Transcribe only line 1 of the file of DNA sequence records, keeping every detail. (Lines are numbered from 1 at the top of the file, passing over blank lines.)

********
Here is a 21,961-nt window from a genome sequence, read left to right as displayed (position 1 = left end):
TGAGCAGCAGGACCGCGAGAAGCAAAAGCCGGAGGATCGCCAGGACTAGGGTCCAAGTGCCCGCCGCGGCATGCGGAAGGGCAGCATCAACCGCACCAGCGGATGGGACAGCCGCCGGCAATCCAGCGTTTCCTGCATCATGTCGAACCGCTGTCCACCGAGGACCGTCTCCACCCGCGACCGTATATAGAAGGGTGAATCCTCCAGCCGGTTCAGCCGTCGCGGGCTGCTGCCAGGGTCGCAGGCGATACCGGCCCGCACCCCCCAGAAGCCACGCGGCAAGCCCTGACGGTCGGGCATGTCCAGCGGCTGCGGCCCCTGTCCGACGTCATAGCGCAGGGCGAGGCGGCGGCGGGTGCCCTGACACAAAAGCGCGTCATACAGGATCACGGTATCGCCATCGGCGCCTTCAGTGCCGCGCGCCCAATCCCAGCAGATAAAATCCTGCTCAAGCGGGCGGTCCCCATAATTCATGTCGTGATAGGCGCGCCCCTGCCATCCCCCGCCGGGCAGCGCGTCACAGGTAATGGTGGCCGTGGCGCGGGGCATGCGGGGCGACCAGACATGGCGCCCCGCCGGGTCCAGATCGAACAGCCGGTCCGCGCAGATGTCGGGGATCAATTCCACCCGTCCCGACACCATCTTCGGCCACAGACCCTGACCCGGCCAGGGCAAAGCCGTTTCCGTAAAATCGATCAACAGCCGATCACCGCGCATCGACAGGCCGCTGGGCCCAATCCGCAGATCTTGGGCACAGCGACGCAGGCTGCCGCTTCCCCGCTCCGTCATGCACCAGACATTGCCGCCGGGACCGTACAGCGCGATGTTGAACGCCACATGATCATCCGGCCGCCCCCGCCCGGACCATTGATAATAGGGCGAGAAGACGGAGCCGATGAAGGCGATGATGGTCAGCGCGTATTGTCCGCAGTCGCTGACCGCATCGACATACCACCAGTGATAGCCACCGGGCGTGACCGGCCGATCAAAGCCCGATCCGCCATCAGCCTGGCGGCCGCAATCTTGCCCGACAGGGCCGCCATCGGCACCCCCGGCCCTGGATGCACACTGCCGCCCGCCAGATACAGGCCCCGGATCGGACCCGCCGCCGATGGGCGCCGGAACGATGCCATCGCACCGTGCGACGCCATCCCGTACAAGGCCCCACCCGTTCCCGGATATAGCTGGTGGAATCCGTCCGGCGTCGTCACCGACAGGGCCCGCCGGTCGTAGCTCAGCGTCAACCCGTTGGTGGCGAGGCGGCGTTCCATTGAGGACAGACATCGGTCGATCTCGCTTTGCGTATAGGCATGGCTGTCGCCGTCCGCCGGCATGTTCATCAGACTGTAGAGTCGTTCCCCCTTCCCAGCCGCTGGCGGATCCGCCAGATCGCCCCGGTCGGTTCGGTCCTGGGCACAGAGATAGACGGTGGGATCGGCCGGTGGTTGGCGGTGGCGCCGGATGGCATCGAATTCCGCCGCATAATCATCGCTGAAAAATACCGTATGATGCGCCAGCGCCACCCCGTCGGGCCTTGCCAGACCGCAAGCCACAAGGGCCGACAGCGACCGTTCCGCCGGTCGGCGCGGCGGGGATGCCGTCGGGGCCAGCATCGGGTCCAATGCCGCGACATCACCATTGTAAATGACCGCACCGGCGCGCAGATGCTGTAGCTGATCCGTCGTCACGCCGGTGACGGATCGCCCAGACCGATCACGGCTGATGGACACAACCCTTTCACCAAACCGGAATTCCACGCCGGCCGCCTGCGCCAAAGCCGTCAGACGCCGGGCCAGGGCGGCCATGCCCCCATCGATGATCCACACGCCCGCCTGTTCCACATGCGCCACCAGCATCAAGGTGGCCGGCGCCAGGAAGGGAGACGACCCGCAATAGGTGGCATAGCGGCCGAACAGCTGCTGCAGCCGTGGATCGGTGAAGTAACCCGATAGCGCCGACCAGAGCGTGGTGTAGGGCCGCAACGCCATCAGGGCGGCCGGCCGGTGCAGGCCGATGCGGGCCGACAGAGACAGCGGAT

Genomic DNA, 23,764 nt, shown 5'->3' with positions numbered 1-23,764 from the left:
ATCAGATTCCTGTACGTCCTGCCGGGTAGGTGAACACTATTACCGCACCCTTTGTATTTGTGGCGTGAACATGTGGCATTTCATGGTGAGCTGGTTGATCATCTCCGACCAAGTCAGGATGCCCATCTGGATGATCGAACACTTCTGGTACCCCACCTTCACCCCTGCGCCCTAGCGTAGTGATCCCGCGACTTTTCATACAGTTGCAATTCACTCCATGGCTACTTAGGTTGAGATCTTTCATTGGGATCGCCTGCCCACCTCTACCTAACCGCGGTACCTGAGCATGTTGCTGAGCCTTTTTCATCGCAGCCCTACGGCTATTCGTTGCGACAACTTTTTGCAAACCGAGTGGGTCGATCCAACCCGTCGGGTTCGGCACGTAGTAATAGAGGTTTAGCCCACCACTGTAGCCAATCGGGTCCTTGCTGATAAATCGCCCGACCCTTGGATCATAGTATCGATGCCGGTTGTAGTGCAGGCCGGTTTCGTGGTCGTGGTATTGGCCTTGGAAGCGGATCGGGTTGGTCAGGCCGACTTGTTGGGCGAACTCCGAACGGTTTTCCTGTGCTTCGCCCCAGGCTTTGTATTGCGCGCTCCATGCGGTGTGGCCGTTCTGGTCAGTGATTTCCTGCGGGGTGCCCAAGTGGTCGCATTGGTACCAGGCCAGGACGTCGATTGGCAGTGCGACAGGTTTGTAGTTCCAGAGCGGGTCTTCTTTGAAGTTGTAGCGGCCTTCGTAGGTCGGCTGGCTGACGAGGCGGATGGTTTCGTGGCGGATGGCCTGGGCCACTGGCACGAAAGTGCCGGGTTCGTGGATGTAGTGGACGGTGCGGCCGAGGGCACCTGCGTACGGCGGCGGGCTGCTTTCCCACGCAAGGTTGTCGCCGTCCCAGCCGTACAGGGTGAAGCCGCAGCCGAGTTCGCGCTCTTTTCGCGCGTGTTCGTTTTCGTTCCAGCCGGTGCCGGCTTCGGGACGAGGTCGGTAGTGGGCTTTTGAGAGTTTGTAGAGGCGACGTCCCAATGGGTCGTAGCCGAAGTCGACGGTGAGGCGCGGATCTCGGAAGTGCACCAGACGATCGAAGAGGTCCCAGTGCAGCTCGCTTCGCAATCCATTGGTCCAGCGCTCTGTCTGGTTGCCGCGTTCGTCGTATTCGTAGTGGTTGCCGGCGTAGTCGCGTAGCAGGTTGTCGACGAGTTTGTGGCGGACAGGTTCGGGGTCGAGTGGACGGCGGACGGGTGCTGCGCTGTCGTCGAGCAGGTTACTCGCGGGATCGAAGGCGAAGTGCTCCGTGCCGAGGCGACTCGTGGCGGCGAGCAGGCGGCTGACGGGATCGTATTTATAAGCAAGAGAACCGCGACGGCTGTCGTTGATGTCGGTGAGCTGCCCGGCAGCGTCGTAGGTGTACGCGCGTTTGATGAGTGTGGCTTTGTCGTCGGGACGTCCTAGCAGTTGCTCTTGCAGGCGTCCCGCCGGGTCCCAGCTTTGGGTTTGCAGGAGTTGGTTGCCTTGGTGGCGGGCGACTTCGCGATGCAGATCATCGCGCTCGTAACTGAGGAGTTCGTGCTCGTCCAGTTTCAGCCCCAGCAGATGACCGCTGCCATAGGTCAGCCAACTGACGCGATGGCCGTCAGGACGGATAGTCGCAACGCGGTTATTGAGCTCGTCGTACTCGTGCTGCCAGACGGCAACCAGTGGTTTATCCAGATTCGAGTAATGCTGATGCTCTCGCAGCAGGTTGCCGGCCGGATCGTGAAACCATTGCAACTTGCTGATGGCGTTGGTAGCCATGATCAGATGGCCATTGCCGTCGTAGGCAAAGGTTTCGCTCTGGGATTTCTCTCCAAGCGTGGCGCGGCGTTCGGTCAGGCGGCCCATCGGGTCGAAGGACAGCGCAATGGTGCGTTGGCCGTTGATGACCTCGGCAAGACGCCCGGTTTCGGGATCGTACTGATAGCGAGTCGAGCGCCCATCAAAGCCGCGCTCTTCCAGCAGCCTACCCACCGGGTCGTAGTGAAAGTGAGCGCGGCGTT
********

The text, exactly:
Here is a 21,961-nt window from a genome sequence, read left to right as displayed (position 1 = left end):